Town grapples with tourism

Megan Walchuk

The Town of Fort Frances has money to spend. But now the debate begins on how best to spend it.
Through the Municipal Accommodation Tax (MAT), the Town has collected $123,000 over the past year, according to Doug Brown, Fort Frances CAO. That can be leaveraged with different levels of government, to be nearly double. MAT is a four percent tax, charged to all short-term accommodation in the Town of Fort Frances, including motels, hotels, bed and breakfasts, resorts, AirBnB and tent or trailer rentals. Fort Frances began collecting MAT on Jan. 1, 2019.

Under legislation, at least 50 percent of the tax is to be used to promote local tourism, and offset costs of amenities utilized by tourists, such as parks, attractions, festivals and events. It can also be used for beautification, studies and reports, waterfront development, signage or marketing.

After the implementation of MAT, a committee of local stakeholders was formed to find the best use for the funds. It was opened to all accommodation venues with 12 or more rooms, though only the Copper River Inn, Sleep Owl, Bayview and LaPlace Rendez-Vous accepted the invitation, according to Peter Howie, who was on hand to present the committee’s update to the Economic Development Advisory Committee at its last meeting on Monday. Councillor John McTaggart, representatives from the Chamber of Commerce, Bass Tournament, Curling Club, Museum and Howie, who himself represents Borderland Pride, round out the group.

The first goal of the Committee is to hire a consultant, who will research the best way to move forward with tourism marketing, said Howie. They have been in talks with Chris Fields of Rynic Communications, to prepare a tactial plan. Fields has worked with the Town on its previous branding campaign.

But in the Committee’s own research, hotels are already at capacity for most of the year.

“We don’t need more tourists,” said Howie, who noted that hotels are booked to capacity with tourists in the summer months, and hockey tournament families in the winter, leaving only the narrow windows of April, October and November in need of a boost.

“In the summer, we have construction workers,” added Cathy Emes, president of the Chamber of Commerce. “They are tourists, but not the kind of tourists we want to attract.”

But the focus on marketing and hotel capacity didn’t sit well with some EDAC attendees, who wanted a more comprehensive look at the town and its needs.


“How do we get more. Because we need more,” said Brown. “How do we promote visitors spending more time, and not going directly to the cabin or resort that they’re staying at?”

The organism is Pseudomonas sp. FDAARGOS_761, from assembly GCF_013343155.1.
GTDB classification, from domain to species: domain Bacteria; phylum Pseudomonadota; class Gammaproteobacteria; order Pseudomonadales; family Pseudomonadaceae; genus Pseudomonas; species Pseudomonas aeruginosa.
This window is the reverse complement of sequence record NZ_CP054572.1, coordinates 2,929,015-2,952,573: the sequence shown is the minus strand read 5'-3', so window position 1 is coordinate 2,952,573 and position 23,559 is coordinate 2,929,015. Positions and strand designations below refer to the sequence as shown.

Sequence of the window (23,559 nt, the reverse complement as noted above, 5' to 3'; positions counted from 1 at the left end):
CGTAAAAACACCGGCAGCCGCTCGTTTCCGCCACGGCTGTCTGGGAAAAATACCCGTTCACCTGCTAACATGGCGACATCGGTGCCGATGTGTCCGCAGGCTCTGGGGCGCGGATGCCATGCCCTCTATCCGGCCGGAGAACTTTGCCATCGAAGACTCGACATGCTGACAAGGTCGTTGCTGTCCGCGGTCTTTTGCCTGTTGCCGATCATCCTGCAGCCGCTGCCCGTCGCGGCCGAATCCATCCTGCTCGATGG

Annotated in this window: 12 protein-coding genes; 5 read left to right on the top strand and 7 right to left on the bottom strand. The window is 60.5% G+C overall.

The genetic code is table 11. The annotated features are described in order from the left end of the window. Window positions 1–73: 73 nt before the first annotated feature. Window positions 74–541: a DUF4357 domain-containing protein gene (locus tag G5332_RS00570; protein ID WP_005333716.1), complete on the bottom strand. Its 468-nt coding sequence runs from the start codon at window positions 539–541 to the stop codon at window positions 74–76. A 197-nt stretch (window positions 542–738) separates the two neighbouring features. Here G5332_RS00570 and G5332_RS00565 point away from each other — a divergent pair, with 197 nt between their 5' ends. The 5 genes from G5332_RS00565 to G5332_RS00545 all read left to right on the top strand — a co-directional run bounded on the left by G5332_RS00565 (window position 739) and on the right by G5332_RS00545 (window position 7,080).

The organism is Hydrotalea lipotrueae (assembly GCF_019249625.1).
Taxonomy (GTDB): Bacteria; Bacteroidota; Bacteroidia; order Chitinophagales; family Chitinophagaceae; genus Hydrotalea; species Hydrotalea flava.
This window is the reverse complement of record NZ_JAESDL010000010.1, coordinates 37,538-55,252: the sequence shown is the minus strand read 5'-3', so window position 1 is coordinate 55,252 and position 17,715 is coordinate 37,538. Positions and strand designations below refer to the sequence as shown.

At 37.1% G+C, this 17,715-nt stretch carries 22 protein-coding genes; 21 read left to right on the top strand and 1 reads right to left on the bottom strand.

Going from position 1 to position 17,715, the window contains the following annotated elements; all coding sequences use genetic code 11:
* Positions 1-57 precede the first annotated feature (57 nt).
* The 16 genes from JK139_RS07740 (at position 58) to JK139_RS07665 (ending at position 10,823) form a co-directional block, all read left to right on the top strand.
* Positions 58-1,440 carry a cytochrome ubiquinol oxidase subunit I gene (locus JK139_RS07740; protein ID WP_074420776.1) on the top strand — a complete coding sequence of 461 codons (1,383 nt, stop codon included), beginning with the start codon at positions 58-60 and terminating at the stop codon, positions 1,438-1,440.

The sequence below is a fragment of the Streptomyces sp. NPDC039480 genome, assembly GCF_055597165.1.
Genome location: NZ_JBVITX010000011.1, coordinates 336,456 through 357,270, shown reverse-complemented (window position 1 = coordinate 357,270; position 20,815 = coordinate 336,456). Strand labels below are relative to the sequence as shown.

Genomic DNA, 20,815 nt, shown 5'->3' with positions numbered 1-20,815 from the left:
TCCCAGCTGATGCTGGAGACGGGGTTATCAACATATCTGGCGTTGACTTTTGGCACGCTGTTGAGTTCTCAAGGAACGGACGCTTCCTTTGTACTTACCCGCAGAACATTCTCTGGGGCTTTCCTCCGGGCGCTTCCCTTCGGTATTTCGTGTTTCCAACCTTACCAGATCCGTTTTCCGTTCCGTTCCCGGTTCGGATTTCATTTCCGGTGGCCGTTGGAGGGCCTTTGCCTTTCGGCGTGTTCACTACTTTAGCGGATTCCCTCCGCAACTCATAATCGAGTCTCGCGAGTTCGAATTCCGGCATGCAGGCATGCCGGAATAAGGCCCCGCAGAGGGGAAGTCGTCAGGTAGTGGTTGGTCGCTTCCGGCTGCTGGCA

“If there’s no vacancies, there’s no point in advertising a weekend in June,” noted Howie, who added that building hotel accommodation is a slow process.

Although hotels take time to plan and construct, campsites and RV parks are quick to implement, noted Kristie Ballard. Although Point Park has been underutilized, once litigation with Agency One is resolved, the park and beachfront could be beautified and developed to attract tourists, including RV parking, campsites and amenities.

An enhanced entry to the town would also be a benefit, including access, parking and signage, to direct tourists to landmarks.

“Let’s build on it first, and then advertise it,” said Mayor June Caul.

The current slow season coincides perfectly with hunting season, noted Brown, who suggested opening land around the airport to sport archers.

“Our deer hunting is second to none, but we’re not even talking about it,” he added.

Millennials have been a particularly elusive group for the Town. Experiential tourism is one avenue the MAT committee was exploring, said Howie. People who may not want to immerse into the wilderness for a full week will hire guides for an afternoon of hunting or fishing, he said. Apps have been created already for finding wilderness tour guides.

Our proximity to large cities, like Winnipeg and Minneapolis, and access to high speed internet are all assets to a younger generation, Brown noted.

Any plans also need to take into account freed up lands left over from the Resolute mill, he said.
Between Shevlin Yard, the mill site, and the waterfront, the Town will have 180 acres to play with, but with so many stakeholders tugging at the same funding pool, it’s important for everyone to get on the same page.

Mayor Caul agreed. “We need to focus on being a team. A real team,” she said. “We need to think, how can each of us help; what can each of us do.”

She proposed opening the debate to the public.

“I think there would be a lot of great ideas out there,” she said.